Online retail platforms have emerged as a unifying force in the Indian retail space. There is a certain homogeneity in customer behaviour as shoppers from smaller towns have begun displaying the same traits when it comes to shopping for fashion, accessories, electronics or daily essentials.

Shopping patterns

A fascinating new survey by IIM Ahmedabad (IIMA) titled ‘Digital Retail Platforms and Consumer Emotions: An Indian Perspective,’ undertaken post Covid, unveils online shopping patterns. A striking finding is that shoppers from tier 3-4 towns spent more on fashion and clothing than electronics vis-a-vis their counterparts in metros.

“The items with a long tail (A category having a large variety of products) such as fashion and clothing have more traction in smaller cities,” says Professor Pankaj Setia, Chairperson of the Centre for Digital Transformation (CDT) at IIMA. Setia led the survey that revealed that consumers in Tier 2 to Tier 4 cities spent up to 77 per cent more than those in Tier 1 cities. This, according to Setia, was fuelled by the Covid-induced digital push across India.

Retail consultant and author V Rajesh believes that online retailing has undergone a significant change over the past three years. More than the Covid-led push, it was the emergence of influencer marketing that saw embedded marketing content on social media platforms such as Instagram, Facebook etc. “Shopping is not just now limited to the Amazons of the online world. There are now a lot of niche players who are catering to a small segment and yet doing very well,” he says.

No wonder, in 2020, Ahmedabad-based fashion curating platform Ciceroni decided to move up the chain from being a mere discovery platform and start e-retailing of hyperlocal fashion and affordable lifestyle products to smaller towns like Raipur, Indore, Kochi, Siliguri, Patna, and Coimbatore.

Neha Sheth — Founder and CEO, Ciceroni describes, “We witnessed a surge of small businesses starting from a small room with just an Instagram page and then growing bigger over the years. On the other hand, market demand also increased as there was no longer geographical barrier restricting a purchase decision. We diversified and expanded in curated e-commerce business in Fashion and Lifestyle in 2020, from being just a hyperlocal discovery platform in Gujarat.”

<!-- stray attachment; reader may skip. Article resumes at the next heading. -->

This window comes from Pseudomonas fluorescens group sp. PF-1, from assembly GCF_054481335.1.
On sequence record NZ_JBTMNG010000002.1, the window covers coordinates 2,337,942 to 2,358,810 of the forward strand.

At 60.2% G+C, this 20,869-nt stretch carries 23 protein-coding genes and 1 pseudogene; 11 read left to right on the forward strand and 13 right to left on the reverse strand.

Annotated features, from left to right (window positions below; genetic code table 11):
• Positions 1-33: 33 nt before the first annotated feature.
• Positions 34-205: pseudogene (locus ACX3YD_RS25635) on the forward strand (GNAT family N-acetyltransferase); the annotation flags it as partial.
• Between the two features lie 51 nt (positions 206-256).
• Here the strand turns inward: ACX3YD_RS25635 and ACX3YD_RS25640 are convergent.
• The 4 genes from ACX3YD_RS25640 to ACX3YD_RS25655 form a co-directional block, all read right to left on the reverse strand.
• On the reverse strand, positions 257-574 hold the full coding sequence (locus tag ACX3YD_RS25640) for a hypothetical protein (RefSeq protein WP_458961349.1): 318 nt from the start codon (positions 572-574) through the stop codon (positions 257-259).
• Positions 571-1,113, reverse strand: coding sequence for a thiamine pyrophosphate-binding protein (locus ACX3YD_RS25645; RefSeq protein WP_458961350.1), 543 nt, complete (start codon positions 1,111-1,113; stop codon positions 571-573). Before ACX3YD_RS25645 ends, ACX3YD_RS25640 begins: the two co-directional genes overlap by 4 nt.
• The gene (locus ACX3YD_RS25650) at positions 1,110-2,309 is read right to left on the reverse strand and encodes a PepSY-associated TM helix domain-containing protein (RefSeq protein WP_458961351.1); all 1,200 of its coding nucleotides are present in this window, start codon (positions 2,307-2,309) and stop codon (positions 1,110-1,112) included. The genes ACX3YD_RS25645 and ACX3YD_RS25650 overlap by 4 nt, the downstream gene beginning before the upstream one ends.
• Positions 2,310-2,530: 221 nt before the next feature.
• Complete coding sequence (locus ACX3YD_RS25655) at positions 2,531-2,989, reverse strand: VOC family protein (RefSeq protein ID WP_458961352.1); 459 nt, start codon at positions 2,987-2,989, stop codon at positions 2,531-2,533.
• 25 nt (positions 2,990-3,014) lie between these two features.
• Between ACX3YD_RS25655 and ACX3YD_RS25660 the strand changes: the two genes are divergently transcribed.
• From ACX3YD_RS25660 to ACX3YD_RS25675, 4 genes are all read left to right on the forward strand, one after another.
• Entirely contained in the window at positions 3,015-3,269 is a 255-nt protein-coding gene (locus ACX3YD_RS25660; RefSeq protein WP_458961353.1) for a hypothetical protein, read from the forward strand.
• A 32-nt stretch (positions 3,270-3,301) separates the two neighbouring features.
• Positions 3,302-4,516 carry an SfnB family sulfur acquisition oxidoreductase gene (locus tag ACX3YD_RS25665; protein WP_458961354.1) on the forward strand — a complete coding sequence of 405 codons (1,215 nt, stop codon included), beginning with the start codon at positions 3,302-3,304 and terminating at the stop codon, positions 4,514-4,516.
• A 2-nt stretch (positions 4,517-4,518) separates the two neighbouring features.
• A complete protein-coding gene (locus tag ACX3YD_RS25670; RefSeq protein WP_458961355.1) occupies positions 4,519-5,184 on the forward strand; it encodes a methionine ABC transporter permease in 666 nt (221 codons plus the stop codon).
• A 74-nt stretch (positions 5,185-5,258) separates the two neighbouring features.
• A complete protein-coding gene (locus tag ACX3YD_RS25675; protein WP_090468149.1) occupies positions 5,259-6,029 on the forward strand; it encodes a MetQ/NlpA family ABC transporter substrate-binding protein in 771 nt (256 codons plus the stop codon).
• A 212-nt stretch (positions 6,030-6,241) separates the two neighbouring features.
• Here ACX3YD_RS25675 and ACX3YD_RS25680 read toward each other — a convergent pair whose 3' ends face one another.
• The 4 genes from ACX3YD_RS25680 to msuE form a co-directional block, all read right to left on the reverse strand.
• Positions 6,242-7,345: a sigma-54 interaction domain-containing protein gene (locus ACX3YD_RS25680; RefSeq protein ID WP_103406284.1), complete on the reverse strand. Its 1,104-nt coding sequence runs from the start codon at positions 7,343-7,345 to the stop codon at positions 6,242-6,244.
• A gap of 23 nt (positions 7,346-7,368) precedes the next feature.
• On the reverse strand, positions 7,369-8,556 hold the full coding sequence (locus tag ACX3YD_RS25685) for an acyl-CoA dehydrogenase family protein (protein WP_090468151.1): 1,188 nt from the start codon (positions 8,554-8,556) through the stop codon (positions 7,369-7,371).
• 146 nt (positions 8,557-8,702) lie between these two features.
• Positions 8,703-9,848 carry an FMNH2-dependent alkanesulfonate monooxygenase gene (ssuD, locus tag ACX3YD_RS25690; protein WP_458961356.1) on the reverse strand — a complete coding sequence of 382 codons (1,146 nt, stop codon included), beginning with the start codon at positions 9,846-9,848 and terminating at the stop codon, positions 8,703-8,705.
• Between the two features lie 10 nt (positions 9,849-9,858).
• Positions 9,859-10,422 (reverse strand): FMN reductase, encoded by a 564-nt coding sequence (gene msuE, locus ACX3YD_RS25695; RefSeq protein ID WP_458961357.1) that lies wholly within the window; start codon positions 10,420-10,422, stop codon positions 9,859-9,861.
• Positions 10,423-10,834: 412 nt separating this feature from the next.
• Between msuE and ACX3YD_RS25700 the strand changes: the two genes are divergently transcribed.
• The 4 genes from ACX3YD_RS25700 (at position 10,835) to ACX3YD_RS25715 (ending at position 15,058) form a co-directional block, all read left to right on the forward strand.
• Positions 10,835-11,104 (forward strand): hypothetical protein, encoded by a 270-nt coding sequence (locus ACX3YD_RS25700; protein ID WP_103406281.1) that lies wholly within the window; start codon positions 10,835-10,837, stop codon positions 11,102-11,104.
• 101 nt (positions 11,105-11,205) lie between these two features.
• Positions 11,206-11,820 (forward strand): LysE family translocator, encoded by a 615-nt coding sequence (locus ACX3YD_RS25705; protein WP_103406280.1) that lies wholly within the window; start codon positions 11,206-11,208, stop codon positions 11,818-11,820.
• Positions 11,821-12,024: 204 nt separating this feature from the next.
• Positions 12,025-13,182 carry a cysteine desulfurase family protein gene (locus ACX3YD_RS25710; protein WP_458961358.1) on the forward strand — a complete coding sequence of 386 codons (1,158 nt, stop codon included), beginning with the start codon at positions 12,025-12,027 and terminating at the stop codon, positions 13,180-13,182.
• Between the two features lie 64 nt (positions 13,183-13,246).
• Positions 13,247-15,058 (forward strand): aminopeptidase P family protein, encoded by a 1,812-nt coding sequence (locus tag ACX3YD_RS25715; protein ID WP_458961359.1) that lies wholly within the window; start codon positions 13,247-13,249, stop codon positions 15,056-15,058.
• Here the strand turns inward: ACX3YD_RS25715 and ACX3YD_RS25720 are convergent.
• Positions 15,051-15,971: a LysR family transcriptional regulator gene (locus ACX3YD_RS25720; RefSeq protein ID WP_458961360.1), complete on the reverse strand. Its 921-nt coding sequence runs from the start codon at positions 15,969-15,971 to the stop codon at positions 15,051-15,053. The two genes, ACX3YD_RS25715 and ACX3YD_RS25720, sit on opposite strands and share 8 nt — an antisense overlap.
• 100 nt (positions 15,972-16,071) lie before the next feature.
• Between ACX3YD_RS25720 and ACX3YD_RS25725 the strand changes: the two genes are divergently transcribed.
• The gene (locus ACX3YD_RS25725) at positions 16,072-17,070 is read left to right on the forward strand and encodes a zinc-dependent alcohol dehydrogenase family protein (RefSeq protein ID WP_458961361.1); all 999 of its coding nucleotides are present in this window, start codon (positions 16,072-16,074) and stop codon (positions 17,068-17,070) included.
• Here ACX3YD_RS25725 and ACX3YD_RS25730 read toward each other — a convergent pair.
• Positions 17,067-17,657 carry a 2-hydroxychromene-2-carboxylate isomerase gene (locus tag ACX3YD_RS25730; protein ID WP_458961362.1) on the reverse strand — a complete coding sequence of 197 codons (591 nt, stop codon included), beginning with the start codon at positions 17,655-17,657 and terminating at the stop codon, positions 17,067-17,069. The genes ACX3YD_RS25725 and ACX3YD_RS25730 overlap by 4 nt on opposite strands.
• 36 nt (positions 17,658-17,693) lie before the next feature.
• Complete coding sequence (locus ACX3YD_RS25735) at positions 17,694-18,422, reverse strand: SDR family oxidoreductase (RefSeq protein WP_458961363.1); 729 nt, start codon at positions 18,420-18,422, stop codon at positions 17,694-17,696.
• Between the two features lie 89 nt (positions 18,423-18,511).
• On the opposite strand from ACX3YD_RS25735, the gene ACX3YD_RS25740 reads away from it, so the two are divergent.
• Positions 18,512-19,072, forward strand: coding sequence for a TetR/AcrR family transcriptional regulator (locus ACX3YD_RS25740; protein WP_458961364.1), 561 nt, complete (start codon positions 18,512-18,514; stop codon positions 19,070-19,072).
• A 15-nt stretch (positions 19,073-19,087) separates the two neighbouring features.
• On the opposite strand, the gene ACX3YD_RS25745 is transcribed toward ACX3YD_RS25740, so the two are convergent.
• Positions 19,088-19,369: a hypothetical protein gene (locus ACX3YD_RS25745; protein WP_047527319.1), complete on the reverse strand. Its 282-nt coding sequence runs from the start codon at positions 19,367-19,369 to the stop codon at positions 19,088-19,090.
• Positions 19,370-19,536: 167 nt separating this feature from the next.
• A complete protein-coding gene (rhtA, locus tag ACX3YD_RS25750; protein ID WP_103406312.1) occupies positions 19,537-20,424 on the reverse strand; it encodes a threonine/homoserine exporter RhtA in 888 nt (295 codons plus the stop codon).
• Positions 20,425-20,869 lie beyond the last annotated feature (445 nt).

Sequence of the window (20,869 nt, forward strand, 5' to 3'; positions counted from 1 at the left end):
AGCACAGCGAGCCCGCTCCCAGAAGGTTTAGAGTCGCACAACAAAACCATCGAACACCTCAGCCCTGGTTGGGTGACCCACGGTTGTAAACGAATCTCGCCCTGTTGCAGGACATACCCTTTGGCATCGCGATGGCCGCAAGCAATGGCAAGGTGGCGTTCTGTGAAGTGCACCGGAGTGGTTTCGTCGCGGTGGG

Categories such as beauty and personal care too remain strong across brands. For example, listed e-commerce major Nykaa recorded sustained strong demand for this category during in the last quarter of FY23. “In Q4 FY23, against the backdrop of subdued industry growth, Tier 1 consumers have demonstrated sustained consumption. This has led to stronger revenue growth on the Nykaa platforms,” the survey had found.

The IIM-A survey covered 35,860 individual consumers across Tier-1 to Tier-4 towns and rural areas, across age groups and across income classifications.

Sharing the survey findings, Setia points at a large younger base joining online shopping post Covid. Also, females and individuals with income less than ₹3.6 lakh per annum is a sizable user base now.

Factors behind online surge

The topmost motivation, according to Setia, is the convenience and ease of access to a marketplace for products of their choice.

Second is the convenience of payment options such as cash on delivery, buy now and pay later (BNPL) besides affordability, discounts and coupons.

The third key motivation turns out to be return and refund policies. “Interestingly, we found that women buyers were driven by the interface of the website, returns and refund policies, whereas male buyers were more driven by the payment options, EMI, etc. So there were different factors influencing different constituents,” said Setia adding that online shopping has turned out to be a story of digital natives (young generation), digital immigrants (elder population) and the market they create in a virtual world.

Contrary to perception, the survey found that the older population — those over 50 years of age — are actively making purchases online with a median spending level of ₹1,500.

A continuous activity

From the era of window shopping at shop-in-shop format and multi-brand malls, the consumer behaviour has moved a step further with online browsing behaviour.

Online shopping involves a lot of research about a product, reviewing the feedback and browsing multiple websites before making a purchase.

“The mindset for shopping has changed. Every purchase now involves significant research, which means buyers visit reviews, ratings, they will listen to comments, videos etc. People fundamentally think differently when they buy. They would put the items in a cart and eventually remove them and choose a different one. This hints that shopping might be a continuous activity over a longer term and not just a short single transaction,” says Setia, adding that online shopping has provided the space and freedom for consumers to do research, choose, reject, purchase, use the suitable payment option, and return, and get a refund.